How to Make Up The Stretcher

Okay, new partner, here’s how I like my stretcher made up:

A clean sheet tucked under all sides, but not necessarily tied. A hospital chuck folded across the middle of the stretcher and tucked in. By the foot, I want a wool blanket, a bath blanket, a sheet, and a Johnny top (hospital gown). By the head, a pillow ( with fresh case) and a towel.

I want the bottom sheet tucked in, but not tied because if it is tied, it will be harder for you to take off, and if it is harder for you to take off, then you may be more apt to just leave it on there for the next patient, cleaning the used sheet by brushing off any dirt with your gloved hand, rather than putting down a fresh sheet.

Sure, I have been guilty of using the same bottom sheet from one patient to the next, but I want you to be a good EMT today. And if you are a good EMT, it will reflect well on me.

Once we meet the patient, depending on their condition – if I am going to be doing a 12-lead ECG, listening carefully to their lungs, or putting in an IV, then if convenient, I try to get them to take off whatever they are wearing for a top and clothe them in a fresh hospital gown. If the patient is female, I will try to have a female relative, friend or a medical person help them change. Sometimes I will hold the gown up like a curtain and let them change themselves and then slip their arms into the gown. Sometimes I do the change on scene, sometimes I wait until we are in the ambulance. The reasons for the gown are to enable me to do a better exam, make doing a 12-lead easier, and sometimes just to get them out of their damp or dirty clothes and into something fresh and clean. It also spares them from having to be undressed at the ED and snaking the IV bag through their clothes. The only cases where I remove the bottom portion of their clothes are trauma, childbirth, a definite STEMI (in a STEMI this step speeds time in the ED and enables quicker access to the groin for cath lab cannulation), or if their clothes are so damp or soiled as to be a threat to the patient.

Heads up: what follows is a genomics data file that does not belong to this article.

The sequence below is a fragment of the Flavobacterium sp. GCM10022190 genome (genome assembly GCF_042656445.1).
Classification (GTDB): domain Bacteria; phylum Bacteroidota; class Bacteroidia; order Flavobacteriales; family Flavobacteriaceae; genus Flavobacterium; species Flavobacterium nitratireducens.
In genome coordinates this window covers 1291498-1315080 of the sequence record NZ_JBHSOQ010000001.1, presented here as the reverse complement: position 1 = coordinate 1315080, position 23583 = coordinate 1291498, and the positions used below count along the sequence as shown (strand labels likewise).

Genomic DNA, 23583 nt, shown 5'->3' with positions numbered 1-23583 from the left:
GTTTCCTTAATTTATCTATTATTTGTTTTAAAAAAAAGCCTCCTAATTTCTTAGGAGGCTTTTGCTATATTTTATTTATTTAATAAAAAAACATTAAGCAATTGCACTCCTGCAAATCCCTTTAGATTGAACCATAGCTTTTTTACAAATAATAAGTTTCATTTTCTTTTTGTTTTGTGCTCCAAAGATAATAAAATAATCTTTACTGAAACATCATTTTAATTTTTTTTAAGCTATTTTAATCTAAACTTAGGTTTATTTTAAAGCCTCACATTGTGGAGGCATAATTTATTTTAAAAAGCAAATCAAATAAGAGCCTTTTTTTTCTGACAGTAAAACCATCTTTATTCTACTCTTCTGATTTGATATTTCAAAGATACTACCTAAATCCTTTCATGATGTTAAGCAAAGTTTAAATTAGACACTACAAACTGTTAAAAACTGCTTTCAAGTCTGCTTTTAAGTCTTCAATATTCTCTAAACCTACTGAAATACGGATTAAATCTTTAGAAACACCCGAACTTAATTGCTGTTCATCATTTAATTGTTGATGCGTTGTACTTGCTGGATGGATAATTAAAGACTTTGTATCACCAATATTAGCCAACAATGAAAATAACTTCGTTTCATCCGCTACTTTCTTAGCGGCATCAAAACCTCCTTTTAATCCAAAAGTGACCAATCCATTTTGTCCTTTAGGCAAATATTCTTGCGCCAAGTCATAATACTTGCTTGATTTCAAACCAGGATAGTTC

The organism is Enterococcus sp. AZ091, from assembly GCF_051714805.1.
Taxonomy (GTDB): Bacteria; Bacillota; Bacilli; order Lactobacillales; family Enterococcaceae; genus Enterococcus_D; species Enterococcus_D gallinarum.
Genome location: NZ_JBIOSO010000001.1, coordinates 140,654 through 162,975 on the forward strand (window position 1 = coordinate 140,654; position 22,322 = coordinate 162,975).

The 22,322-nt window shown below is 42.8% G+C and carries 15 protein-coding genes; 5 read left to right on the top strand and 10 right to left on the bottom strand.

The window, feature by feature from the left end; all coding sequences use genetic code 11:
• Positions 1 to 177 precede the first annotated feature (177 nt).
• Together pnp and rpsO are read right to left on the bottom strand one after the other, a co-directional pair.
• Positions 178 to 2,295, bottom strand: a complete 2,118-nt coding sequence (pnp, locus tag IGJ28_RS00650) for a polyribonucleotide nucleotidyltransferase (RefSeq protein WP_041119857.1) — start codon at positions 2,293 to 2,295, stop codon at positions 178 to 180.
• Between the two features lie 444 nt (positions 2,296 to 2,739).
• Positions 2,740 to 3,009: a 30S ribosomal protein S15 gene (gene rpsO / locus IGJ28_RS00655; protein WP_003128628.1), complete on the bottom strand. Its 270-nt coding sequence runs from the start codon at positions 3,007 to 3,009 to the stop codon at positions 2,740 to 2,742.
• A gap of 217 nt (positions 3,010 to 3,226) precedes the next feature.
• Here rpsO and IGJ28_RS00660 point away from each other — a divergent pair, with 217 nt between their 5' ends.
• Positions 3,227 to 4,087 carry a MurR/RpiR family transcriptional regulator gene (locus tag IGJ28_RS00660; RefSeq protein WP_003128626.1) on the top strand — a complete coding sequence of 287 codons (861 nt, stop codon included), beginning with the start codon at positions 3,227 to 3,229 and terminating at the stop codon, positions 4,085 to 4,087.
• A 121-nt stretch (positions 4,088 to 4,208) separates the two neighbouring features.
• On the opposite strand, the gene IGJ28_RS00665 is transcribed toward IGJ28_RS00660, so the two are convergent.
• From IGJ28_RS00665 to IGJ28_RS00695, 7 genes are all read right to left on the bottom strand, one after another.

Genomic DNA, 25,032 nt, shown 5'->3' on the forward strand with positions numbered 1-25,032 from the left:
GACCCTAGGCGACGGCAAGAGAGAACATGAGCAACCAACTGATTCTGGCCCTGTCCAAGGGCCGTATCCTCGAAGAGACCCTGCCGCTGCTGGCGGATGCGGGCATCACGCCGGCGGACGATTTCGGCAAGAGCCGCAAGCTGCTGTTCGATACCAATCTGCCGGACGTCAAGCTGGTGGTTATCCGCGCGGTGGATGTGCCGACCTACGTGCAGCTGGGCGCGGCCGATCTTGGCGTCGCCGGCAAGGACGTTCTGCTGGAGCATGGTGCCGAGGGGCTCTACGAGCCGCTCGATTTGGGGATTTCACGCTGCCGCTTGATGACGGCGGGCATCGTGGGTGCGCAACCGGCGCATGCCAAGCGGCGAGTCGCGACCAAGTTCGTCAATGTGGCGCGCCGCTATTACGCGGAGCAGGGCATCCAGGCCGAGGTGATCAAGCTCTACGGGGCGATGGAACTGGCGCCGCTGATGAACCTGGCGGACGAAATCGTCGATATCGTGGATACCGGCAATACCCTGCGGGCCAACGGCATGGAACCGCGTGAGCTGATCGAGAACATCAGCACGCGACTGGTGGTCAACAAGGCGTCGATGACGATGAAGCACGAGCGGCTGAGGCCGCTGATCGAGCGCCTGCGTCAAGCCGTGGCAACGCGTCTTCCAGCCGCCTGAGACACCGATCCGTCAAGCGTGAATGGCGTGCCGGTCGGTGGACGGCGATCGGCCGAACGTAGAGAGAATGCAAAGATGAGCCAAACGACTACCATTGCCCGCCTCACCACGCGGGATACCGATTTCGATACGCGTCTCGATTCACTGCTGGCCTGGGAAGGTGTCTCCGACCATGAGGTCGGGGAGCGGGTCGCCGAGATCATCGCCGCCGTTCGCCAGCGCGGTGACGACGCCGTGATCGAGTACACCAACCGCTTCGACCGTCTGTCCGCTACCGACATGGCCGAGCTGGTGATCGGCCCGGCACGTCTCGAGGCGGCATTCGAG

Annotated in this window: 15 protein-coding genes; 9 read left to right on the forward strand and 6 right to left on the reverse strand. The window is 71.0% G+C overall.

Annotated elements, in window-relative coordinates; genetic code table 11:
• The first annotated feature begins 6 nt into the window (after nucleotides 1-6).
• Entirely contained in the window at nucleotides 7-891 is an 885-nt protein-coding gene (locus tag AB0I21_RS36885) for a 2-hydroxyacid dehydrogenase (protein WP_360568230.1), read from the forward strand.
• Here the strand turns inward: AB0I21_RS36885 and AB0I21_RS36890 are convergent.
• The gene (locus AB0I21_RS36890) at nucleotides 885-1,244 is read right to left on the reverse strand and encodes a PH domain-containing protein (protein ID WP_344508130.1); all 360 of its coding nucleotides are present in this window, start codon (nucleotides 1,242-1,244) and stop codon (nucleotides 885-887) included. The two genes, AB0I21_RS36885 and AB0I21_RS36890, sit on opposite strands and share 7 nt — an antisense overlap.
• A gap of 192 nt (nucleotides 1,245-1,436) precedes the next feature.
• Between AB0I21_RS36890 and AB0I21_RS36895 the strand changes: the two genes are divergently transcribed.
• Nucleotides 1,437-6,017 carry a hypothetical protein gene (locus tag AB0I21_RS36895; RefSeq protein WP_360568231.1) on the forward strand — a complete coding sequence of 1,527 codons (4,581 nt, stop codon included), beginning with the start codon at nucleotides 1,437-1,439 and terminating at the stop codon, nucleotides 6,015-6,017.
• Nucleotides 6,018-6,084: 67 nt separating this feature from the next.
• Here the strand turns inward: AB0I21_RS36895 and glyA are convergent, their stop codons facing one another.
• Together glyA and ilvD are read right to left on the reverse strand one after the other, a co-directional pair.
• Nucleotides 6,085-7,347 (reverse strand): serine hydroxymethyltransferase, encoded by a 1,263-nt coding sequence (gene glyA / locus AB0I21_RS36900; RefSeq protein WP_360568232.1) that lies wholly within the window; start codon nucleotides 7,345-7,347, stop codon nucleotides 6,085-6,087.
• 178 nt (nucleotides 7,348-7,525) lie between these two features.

When it is time for the patient to sit or be placed on the stretcher, I will have you take the second sheet and spread it open on top of the first (tucked in) sheet, with the sides dangling down so once the patient is on the sheet, we can each grab a side of the sheet, and adjust the patient to the most comfortable position.

I often fluff the pillow before they lay their head on it. It is a silly gesture, but one appreciated by the patient. Sometimes I apologize for no chocolates. I may finger you as the culprit – a little humor to lighten the mood.

Once on the gurney, the patient is then covered with both the sides of the sheet and a bath blanket. If it is cold enough, the wool blanket goes on top. The patient is then belted to the stretcher. I use three straps. I admit I am not fond of the shoulder straps and make a resolution to use them more often. They are excellent for holding a patient in place, but like the top strap, they are usually always undone by me to allow access to the patient during care. I need to remember to reconnect them once transport starts. Safety first.

The final item – the towel. This — particularly in winter or foul rainy weather—I use to wrap around the patient’s head to keep them warm and dry. If someone says our patient now looks like Mother Theresa, that’s a good thing.

5 Comments

  • McGruber says:

    Sometimes I forget how difficult we paramedics can be to work with. Everyone likes to do things their own way, and most will accept no substitute. I have my own little things that I insist on as well (electrodes pre-attached to the cables?), but I know there are others that absolutely must have it some other way.